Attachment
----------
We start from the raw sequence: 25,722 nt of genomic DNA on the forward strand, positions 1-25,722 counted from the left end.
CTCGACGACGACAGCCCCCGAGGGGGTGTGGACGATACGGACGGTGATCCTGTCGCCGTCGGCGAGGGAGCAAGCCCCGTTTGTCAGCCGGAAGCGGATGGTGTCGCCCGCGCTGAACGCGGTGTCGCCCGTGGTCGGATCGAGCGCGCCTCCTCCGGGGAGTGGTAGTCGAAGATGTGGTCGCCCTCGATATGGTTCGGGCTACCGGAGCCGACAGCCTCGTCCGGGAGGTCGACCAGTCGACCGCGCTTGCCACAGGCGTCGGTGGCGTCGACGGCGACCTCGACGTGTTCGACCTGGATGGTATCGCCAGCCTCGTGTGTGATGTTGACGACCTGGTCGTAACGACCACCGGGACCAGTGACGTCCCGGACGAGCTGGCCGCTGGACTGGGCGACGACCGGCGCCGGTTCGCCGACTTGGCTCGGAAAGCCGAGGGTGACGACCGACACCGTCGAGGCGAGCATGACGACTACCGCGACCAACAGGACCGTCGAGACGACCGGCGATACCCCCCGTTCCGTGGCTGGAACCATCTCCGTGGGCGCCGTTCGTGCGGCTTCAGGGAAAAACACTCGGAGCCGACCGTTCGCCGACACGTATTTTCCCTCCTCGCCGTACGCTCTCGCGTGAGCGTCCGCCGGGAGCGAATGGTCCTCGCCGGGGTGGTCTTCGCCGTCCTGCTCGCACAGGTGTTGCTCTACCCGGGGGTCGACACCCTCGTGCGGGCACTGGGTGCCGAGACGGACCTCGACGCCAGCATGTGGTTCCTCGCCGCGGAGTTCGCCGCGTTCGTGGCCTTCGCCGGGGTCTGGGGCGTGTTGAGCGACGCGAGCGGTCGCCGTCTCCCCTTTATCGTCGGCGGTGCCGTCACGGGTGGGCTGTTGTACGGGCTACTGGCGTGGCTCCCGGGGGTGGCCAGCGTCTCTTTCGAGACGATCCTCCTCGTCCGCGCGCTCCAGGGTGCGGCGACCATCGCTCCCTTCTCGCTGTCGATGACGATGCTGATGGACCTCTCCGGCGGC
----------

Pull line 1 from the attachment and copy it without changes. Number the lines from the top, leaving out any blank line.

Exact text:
We start from the raw sequence: 25,722 nt of genomic DNA on the forward strand, positions 1-25,722 counted from the left end.